You will change into a hospital gown. An intravenous (IV) line will be placed in your vein by the nurse in the prep room. At this point, you will be brought to the procedure room on a cart. You will be transferred to a procedure table which will have extra padding on it to support you as you lie face down. A nurse will give you medicine to relax you and lessen your pain. During this time, your blood pressure, oxygen level, and heart rate will be checked often. The fractured vertebra will be found using a fluoroscope (X-ray). The skin over the vertebra will be cleaned with iodine-based soap. After cleaning your back, a sterile drape will be put over it. Guided by a fluoroscope, one and sometimes two needles are passed through the skin and into the collapsed vertebra. Once the needles are in the proper place, the doctor will inject the cement. The cement makes the collapsed vertebra stable and may relieve the pain. Then, the needle(s) will be removed. At times, two or three vertebrae will be treated at the same visit.
After the Procedure
Once the procedure is over, you will be transferred to the recovery room and closely watched. Your blood pressure, heart rate, and oxygen level will be checked. You will be watched for the next 2 to 3 hours in the hospital. After that time, you will be allowed to go home. A nurse will call you several days after the procedure. The doctor will see you back in clinic in 2-3 weeks. It is okay to shower, but no tub baths, hot tubs, or swimming for at least 3 days. Leave your dressings on for at least three days.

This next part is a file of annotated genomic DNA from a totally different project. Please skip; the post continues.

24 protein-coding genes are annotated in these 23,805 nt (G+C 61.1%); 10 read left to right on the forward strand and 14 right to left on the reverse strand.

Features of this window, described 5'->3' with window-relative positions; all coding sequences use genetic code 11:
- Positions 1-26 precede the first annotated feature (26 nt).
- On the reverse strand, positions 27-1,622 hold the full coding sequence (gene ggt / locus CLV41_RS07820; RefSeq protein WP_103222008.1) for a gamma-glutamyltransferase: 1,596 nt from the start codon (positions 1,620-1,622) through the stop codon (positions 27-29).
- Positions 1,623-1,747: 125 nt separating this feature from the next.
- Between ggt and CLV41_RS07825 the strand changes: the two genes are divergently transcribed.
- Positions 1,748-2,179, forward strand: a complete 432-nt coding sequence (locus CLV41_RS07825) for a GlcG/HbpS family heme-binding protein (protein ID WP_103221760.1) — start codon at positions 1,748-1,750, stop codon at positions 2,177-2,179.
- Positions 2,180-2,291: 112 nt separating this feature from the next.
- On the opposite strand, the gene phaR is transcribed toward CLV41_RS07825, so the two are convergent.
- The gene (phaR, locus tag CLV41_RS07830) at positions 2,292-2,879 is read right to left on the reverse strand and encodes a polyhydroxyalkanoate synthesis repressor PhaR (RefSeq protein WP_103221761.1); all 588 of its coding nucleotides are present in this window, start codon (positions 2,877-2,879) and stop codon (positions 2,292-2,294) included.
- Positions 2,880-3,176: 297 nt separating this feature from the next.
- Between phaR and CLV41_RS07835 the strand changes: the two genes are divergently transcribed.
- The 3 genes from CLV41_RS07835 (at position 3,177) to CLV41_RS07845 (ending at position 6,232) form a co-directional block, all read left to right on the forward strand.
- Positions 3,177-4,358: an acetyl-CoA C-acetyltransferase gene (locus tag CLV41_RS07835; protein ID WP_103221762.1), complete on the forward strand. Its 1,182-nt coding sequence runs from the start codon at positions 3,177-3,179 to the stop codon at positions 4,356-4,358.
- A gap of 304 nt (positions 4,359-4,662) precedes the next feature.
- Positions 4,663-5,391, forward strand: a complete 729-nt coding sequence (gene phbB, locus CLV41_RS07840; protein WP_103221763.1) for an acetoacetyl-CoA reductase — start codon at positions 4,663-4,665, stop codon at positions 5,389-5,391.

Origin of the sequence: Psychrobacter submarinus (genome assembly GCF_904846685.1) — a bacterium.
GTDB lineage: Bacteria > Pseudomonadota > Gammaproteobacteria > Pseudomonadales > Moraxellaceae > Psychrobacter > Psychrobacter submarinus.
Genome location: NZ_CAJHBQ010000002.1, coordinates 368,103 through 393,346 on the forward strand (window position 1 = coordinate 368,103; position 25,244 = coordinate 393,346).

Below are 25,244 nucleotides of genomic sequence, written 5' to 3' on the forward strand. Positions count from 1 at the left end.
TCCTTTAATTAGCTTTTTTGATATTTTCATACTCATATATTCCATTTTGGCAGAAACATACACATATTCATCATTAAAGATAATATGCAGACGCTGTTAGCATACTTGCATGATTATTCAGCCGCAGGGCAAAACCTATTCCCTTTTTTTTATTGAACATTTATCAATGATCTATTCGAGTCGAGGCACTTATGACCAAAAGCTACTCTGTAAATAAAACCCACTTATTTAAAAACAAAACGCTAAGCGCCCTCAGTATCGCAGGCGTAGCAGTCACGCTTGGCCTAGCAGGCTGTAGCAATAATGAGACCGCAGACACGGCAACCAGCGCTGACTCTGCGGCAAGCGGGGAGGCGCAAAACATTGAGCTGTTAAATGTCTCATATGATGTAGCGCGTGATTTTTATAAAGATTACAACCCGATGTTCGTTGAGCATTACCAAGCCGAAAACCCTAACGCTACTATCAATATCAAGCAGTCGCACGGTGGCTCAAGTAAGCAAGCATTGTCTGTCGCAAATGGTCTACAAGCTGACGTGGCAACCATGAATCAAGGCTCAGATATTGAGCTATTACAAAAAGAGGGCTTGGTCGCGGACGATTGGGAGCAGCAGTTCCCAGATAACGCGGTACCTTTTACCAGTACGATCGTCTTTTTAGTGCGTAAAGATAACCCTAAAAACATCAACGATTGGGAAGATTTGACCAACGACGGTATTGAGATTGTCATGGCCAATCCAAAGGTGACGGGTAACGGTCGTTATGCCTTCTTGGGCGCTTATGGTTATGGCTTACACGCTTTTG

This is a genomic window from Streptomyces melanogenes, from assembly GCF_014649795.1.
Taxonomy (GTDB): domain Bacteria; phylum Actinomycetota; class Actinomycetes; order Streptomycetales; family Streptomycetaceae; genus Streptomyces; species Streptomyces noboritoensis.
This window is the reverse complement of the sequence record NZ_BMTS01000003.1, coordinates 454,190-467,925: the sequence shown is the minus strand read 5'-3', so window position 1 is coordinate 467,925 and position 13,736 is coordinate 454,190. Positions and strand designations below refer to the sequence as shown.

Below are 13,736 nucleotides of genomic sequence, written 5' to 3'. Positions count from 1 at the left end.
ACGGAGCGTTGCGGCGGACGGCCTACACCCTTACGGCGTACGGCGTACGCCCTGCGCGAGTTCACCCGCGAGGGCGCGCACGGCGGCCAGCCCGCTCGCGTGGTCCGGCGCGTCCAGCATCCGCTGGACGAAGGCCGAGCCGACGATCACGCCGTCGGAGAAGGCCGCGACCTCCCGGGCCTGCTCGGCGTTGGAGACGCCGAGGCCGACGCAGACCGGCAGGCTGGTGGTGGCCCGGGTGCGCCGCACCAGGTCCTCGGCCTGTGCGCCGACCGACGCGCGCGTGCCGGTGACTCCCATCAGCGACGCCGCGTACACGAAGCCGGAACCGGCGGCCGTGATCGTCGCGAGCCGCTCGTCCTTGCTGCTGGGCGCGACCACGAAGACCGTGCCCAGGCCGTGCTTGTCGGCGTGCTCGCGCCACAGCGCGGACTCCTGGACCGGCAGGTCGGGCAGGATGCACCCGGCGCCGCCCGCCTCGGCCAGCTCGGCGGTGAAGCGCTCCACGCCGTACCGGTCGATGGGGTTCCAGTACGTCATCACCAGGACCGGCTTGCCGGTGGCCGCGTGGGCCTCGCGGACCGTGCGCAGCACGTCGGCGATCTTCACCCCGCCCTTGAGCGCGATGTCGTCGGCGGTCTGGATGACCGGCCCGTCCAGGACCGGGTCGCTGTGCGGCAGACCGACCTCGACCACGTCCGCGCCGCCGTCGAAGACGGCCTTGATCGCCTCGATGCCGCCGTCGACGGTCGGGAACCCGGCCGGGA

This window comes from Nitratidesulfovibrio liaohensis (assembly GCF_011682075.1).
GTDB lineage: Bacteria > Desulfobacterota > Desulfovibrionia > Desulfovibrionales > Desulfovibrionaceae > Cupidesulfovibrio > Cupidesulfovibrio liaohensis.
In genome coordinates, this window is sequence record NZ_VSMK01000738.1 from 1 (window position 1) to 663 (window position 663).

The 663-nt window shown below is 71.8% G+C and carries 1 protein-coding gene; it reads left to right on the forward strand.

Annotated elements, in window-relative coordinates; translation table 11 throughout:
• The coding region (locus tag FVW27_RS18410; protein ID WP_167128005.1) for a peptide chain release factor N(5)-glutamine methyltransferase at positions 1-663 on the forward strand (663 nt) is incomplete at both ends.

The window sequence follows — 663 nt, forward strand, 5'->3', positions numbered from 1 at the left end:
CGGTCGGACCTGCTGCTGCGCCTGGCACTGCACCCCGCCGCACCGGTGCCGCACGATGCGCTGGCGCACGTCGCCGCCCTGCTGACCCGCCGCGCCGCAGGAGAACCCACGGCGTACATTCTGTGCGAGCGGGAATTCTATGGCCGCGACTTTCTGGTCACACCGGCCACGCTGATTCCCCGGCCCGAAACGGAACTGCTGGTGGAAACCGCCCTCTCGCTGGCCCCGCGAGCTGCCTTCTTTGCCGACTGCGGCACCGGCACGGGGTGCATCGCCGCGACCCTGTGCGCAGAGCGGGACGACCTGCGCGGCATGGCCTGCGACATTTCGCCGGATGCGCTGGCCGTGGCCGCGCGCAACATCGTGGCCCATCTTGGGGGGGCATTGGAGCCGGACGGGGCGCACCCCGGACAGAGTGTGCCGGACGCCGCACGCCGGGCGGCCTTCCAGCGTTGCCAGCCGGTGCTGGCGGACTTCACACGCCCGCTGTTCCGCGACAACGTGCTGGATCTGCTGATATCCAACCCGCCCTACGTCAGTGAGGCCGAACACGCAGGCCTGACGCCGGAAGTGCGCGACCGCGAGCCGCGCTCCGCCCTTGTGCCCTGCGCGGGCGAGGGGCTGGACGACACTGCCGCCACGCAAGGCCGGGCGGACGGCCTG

You or one of your family members should call the doctor if any of these symptoms occur.
- Sudden onset of pain that travels down the leg.
- Sudden onset of weakness of the arm or leg.
- Sudden onset of shortness of breath or it becomes worse.
- If the area around the site becomes red, swollen, or more painful. You have a white or yellow pus or drainage from the site. You have a fever greater than 100.4º F or 38º C.
- New onset of rib pain.
- Musculoskeletal Nurse Coordinator: (608) 263-6871
- After 5:00 p.m. or weekends, call (608) 262-0486. This is the message center. Ask for the Bone Radiologist. Leave your name and phone number with the area code. The doctor will call you back. If you live out of the area, call 1-800-323-8942.
- If you need to reschedule, call (608) 263-XRAY (9729) between 8:00 a.m. to 5:00 p.m.
- If you are in of immediate help, call 911 or go to the nearest Emergency Room.
The information provided should not be used during any medical emergency or for the diagnosis or treatment of any medical condition. A licensed physician should be consulted for diagnosis and treatment of any and all medical conditions. Call 911 for all medical emergencies. Any duplication or distribution of the information contained herein is strictly prohibited.
Last Updated: 01/31/2013
Copyright © 01/31/2013 University of Wisconsin Hospitals and Clinics Authority. All rights reserved. Produced by the Department of Nursing. HF#5685